Purchasing managers and strategic sourcing negotiation techniques often follow a consistent methodology when planning and conducting a sourcing initiative. Having a process provides a framework that, when correctly applied, can produce sustainable savings in a consistent manner. Creativity in the application of the strategic sourcing process will have a dramatic effect on the results achieved, regardless of whether a seven step sourcing process or a customized internal sourcing process is used.
In order to best optimize the results of a strategic sourcing negotiation techniques, there are several questions that should be answered at the project's initiation:
o How can we improve our understanding of the sourcing process?
o What are the X-factors that arise when executing a sourcing project?
o What other considerations should the sourcing professional account for while administering the strategy?
Two frequently overlooked components of any strategic sourcing methodology involve the collection of innovative market negotiation techniques and the supplier approach strategy. Often during the course of a strategic sourcing initiative, new product developments, alternate technologies, and shifts in spend patterns present themselves. A Creative Sourcing(TM) process is dynamic, so the sourcing professional may need to implement a revised or new strategy to adapt to changing conditions and events.
The sourcing professional should consider how and when to approach both negotiation techniques and alternate suppliers during the actual sourcing phase. Imaginative strategies and open communication will help motivate suppliers to present the best proposal and optimize the total project results.
Project Team and the Internal Benchmark
The benchmark will set the negotiation techniques upon which the sourcing initiative will be built and measured. Before the benchmark can be established, the project team must be assembled. The project executive or sponsor should identify the best resources both internally and externally to work on the initiative. The project sponsor must ask the following questions to begin to develop the team:
o Who within the core sourcing group is best equipped to work on this initiative?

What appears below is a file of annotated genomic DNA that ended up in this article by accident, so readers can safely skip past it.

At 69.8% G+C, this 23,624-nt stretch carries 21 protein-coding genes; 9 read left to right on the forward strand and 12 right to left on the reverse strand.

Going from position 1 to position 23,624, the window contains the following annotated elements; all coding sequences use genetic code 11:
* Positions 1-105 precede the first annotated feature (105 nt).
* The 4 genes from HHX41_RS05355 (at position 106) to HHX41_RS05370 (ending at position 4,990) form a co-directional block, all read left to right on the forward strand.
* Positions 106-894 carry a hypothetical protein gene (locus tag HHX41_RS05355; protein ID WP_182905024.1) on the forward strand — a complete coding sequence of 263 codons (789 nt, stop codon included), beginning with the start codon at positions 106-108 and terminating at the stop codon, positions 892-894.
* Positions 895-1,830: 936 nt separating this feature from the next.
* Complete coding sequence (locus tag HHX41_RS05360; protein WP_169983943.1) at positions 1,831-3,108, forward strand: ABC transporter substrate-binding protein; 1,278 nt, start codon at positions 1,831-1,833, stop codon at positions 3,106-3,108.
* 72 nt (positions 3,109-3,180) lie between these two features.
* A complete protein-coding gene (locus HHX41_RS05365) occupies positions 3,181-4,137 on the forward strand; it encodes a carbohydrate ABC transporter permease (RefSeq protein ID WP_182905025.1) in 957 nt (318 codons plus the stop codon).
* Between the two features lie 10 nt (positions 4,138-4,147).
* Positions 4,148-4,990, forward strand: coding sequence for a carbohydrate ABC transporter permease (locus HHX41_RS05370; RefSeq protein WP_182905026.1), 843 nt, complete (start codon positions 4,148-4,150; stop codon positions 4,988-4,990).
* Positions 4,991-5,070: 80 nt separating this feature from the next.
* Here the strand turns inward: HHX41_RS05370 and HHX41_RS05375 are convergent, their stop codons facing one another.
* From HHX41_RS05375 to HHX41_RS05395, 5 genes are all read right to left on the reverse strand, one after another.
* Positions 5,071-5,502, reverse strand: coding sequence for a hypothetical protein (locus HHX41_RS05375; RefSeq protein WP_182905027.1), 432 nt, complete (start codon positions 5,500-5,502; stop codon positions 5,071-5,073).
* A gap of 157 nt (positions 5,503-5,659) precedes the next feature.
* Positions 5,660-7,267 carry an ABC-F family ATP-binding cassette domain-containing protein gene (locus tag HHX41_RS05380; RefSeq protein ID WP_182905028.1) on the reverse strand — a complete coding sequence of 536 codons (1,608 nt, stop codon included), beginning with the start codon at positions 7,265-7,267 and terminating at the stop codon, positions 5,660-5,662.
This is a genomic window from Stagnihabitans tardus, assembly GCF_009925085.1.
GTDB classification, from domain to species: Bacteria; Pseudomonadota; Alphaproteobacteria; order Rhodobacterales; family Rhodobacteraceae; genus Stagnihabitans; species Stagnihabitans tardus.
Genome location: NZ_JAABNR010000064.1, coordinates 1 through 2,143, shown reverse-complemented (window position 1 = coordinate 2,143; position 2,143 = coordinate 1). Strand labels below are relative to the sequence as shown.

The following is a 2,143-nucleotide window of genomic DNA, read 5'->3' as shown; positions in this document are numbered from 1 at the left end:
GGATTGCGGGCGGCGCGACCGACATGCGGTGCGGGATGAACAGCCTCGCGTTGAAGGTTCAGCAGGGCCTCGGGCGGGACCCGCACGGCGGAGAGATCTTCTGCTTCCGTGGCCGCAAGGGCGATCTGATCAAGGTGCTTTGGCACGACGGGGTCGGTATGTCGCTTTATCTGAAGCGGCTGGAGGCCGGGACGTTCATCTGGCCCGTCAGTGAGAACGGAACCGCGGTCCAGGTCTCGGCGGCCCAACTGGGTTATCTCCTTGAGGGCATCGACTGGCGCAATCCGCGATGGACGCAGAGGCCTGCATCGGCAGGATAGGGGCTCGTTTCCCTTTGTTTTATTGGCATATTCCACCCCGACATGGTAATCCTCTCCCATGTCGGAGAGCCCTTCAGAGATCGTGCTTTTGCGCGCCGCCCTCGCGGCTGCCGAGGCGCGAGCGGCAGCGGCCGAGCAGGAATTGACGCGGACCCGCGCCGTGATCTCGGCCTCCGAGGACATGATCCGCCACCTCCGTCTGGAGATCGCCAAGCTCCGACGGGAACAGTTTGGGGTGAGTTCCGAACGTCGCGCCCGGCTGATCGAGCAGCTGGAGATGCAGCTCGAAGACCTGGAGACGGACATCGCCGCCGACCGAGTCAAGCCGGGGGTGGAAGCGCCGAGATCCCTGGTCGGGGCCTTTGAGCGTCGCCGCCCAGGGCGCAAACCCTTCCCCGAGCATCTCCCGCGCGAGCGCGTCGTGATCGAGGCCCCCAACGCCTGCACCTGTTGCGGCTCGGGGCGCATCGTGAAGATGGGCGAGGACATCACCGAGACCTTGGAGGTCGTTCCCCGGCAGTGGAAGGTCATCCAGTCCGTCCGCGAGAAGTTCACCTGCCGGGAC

o Who can be enlisted from other departments within the company to participate in the
o Should additional resources be recruited from outside the company? (either consultants or business partners)
o What is the cost of applying these resources?
Determining the best, most cost effective negotiation techniques will help to ensure that the ensuing process is a focused, collaborative effort that yields tangible results. Once the project team has been selected, the key decision makers must be identified and introduced to the project team. Establishing the roles and responsibilities for each team member at the start of the initiative creates a defined structure to help the process move quickly and effectively.
Filter out subjective thinking prior to beginning the initiative. The sourcing professional should recognize that internal biases may, and usually do, exist. These biases could include anything from previous negative negotiation techniques with the process itself, former suppliers, or may simply be the opinions of individuals that are subjective and unrelated to the initiative at hand. In some cases, the sourcing professional themselves may hold the biases. In these situations, the professional must make other members of the team aware of their bias, so that other team members can help make the process objective rather than subjective.
Prior established relationships with incumbent suppliers should be approached in an objective manner. Revisit past decisions from previous sourcing initiatives and determine what new negotiation techniques may exist this time around. If possible, approach the sourcing project as if it were for a new product in the developmental stage. Start the initiative with a clean, objective slate.
Lastly, the project team's negotiation techniques should be evaluated at this stage of the project.
o Are there incentives or bonuses available relative to the success of the initiative?
o Are high level executives and management supportive of the initiative?
o Does the team have the sponsorship and ability to drive change throughout the
Positive reinforcement and the idea that the initiative is a highly visible, true team effort is an invaluable component of a successful outcome. Failure to have all of these components in place at the benchmark stage will ensure a mediocre result.
The strategic sourcing process should not end at implementation. Performance metrics should be put in place to ensure the positive results of the initiative. Suppliers as well as internal processes should be audited to ensure proper results well after the close of the implementation. Continue to keep suppliers (and even potential suppliers) engaged as the organization grows so that there is always interest from the suppliers in providing the best and most innovative solutions to the organization. Creative Sourcing(TM) begins and ends with knowledge of the marketplace.